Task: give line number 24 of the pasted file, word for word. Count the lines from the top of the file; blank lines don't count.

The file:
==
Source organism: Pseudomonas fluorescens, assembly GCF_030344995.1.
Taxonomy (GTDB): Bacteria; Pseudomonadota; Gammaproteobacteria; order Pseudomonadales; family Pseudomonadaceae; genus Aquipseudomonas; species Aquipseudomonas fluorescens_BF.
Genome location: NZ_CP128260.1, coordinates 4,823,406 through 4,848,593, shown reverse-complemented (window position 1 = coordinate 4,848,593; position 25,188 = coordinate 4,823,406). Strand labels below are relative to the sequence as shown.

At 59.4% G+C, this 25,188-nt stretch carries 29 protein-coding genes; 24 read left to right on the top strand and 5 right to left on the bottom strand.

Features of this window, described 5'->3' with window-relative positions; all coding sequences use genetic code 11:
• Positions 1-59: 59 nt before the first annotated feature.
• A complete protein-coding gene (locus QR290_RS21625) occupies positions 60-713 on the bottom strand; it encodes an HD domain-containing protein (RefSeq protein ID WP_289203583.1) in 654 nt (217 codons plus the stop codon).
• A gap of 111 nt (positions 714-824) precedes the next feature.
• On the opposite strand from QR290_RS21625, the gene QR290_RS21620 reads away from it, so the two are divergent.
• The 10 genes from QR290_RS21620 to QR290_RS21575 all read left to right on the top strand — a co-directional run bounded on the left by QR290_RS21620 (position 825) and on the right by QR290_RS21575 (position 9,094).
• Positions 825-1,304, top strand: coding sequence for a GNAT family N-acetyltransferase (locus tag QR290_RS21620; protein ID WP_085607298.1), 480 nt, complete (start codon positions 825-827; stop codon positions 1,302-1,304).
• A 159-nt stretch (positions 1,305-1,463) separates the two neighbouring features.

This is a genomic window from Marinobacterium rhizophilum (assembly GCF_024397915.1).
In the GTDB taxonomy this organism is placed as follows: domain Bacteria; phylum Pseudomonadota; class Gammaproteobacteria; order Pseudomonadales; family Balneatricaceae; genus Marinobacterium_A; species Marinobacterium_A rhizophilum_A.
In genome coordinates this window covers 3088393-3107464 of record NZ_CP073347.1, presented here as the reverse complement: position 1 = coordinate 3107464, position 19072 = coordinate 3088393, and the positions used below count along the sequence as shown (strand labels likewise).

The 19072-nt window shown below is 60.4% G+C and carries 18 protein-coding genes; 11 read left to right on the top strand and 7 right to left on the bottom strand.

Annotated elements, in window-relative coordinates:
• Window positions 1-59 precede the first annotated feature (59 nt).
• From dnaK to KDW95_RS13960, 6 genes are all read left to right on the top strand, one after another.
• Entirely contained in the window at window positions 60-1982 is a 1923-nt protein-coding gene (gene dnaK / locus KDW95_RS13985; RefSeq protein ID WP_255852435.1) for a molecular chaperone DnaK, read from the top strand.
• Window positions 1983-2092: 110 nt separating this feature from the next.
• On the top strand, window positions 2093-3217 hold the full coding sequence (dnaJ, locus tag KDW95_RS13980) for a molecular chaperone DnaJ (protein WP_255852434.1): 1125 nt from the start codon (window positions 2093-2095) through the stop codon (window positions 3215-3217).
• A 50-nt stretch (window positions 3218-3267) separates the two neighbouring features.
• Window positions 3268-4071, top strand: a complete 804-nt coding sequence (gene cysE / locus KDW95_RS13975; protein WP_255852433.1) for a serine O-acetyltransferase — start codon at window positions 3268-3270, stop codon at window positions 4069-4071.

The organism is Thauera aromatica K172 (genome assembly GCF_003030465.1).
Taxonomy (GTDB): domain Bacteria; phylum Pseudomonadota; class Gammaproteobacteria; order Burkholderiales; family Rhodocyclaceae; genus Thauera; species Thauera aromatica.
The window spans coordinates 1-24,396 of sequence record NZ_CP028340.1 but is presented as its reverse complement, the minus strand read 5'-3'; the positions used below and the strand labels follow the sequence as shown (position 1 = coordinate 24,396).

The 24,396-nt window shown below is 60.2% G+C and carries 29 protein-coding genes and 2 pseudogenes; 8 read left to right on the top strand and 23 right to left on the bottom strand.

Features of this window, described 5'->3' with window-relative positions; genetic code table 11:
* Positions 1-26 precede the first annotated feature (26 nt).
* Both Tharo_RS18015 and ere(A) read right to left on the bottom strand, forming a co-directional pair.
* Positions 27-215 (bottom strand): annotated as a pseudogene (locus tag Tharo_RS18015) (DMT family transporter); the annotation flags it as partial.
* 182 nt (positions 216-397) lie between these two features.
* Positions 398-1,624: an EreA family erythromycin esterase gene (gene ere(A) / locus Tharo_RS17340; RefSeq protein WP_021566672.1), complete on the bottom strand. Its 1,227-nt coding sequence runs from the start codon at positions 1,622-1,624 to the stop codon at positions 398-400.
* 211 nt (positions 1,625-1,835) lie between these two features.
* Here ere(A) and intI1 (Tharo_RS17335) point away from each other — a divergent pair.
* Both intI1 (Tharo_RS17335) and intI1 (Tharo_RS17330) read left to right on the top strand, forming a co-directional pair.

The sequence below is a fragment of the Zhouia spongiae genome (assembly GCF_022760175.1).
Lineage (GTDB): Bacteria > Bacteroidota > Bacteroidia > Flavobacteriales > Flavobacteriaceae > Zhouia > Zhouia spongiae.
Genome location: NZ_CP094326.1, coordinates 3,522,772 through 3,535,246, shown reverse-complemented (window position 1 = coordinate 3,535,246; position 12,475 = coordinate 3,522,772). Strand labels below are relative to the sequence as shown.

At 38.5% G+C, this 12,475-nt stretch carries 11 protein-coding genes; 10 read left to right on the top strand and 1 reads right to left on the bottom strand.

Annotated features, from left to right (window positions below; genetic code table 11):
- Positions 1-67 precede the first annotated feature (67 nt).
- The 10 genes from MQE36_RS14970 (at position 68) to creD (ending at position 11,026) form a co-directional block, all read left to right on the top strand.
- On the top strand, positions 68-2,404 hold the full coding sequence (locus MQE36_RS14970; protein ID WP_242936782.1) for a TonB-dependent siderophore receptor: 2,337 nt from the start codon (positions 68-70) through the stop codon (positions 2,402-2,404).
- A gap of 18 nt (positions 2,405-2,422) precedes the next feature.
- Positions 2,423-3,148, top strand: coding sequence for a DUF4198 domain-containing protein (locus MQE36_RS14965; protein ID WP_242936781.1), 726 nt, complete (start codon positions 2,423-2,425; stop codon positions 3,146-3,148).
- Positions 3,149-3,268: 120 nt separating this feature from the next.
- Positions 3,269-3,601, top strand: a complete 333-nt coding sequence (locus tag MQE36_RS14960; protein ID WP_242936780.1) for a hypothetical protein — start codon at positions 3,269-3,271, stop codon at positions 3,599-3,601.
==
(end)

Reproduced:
• Window positions 3268-4071, top strand: a complete 804-nt coding sequence (gene cysE / locus KDW95_RS13975; protein WP_255852433.1) for a serine O-acetyltransferase — start codon at window positions 3268-3270, stop codon at window positions 4069-4071.